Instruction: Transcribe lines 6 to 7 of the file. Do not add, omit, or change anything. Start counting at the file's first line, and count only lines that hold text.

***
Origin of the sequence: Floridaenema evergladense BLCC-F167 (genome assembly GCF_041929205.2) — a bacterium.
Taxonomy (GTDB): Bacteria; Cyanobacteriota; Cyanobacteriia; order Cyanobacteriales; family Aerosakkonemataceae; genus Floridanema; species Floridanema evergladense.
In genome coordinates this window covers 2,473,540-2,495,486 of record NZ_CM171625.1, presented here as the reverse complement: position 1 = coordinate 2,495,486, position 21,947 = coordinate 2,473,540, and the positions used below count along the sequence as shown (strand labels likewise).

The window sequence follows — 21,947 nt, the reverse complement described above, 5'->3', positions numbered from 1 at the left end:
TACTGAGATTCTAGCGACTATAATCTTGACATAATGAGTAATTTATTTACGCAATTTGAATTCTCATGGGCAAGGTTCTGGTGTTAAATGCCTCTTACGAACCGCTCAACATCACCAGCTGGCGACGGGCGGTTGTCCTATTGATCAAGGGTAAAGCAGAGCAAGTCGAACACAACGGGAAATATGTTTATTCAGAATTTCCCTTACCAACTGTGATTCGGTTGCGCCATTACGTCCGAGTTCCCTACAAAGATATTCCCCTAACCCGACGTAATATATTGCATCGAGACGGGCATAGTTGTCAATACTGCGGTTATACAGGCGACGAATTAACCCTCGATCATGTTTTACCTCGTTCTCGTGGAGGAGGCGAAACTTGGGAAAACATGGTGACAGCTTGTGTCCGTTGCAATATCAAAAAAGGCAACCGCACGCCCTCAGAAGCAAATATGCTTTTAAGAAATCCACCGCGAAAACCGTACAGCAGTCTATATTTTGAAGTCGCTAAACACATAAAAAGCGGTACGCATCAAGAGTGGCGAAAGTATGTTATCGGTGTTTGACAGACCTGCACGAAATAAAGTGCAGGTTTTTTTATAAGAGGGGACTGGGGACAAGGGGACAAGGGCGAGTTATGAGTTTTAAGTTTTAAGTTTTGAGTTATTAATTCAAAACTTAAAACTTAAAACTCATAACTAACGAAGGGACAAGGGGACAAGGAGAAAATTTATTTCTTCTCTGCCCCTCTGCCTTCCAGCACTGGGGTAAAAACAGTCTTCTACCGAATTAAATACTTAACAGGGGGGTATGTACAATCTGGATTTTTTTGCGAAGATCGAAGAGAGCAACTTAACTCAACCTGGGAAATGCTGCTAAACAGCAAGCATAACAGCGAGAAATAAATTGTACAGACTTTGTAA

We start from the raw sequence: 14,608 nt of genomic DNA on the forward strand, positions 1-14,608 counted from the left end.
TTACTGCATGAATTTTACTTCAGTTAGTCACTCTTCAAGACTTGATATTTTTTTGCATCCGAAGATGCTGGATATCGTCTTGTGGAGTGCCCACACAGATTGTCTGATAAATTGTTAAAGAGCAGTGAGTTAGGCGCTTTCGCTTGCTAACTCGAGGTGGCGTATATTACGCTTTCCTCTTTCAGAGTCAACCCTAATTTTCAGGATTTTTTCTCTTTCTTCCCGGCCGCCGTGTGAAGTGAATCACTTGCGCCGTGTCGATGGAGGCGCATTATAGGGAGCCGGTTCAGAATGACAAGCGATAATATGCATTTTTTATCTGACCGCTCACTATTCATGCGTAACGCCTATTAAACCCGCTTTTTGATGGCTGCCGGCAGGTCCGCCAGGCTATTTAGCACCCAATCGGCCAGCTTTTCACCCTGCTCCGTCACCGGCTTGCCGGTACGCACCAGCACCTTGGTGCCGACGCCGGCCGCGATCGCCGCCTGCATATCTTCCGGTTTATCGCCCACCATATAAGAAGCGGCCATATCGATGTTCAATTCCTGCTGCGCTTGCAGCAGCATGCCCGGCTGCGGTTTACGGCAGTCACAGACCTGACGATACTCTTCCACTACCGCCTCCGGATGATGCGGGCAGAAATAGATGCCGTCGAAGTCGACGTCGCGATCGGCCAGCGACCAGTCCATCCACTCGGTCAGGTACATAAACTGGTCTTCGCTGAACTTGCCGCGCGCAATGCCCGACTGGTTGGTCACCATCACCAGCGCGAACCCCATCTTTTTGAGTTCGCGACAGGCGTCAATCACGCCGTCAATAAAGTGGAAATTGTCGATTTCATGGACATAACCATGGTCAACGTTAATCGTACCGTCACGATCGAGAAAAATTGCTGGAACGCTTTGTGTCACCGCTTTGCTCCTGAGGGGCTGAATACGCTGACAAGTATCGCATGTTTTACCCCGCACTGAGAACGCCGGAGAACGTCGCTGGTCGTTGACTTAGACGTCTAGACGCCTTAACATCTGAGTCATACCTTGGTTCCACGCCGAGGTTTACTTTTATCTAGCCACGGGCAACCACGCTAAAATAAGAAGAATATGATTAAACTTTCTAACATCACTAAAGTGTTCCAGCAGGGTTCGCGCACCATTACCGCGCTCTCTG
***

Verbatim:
We start from the raw sequence: 14,608 nt of genomic DNA on the forward strand, positions 1-14,608 counted from the left end.
TTACTGCATGAATTTTACTTCAGTTAGTCACTCTTCAAGACTTGATATTTTTTTGCATCCGAAGATGCTGGATATCGTCTTGTGGAGTGCCCACACAGATTGTCTGATAAATTGTTAAAGAGCAGTGAGTTAGGCGCTTTCGCTTGCTAACTCGAGGTGGCGTATATTACGCTTTCCTCTTTCAGAGTCAACCCTAATTTTCAGGATTTTTTCTCTTTCTTCCCGGCCGCCGTGTGAAGTGAATCACTTGCGCCGTGTCGATGGAGGCGCATTATAGGGAGCCGGTTCAGAATGACAAGCGATAATATGCATTTTTTATCTGACCGCTCACTATTCATGCGTAACGCCTATTAAACCCGCTTTTTGATGGCTGCCGGCAGGTCCGCCAGGCTATTTAGCACCCAATCGGCCAGCTTTTCACCCTGCTCCGTCACCGGCTTGCCGGTACGCACCAGCACCTTGGTGCCGACGCCGGCCGCGATCGCCGCCTGCATATCTTCCGGTTTATCGCCCACCATATAAGAAGCGGCCATATCGATGTTCAATTCCTGCTGCGCTTGCAGCAGCATGCCCGGCTGCGGTTTACGGCAGTCACAGACCTGACGATACTCTTCCACTACCGCCTCCGGATGATGCGGGCAGAAATAGATGCCGTCGAAGTCGACGTCGCGATCGGCCAGCGACCAGTCCATCCACTCGGTCAGGTACATAAACTGGTCTTCGCTGAACTTGCCGCGCGCAATGCCCGACTGGTTGGTCACCATCACCAGCGCGAACCCCATCTTTTTGAGTTCGCGACAGGCGTCAATCACGCCGTCAATAAAGTGGAAATTGTCGATTTCATGGACATAACCATGGTCAACGTTAATCGTACCGTCACGATCGAGAAAAATTGCTGGAACGCTTTGTGTCACCGCTTTGCTCCTGAGGGGCTGAATACGCTGACAAGTATCGCATGTTTTACCCCGCACTGAGAACGCCGGAGAACGTCGCTGGTCGTTGACTTAGACGTCTAGACGCCTTAACATCTGAGTCATACCTTGGTTCCACGCCGAGGTTTACTTTTATCTAGCCACGGGCAACCACGCTAAAATAAGAAGAATATGATTAAACTTTCTAACATCACTAAAGTGTTCCAGCAGGGTTCGCGCACCATTACCGCGCTCTCTG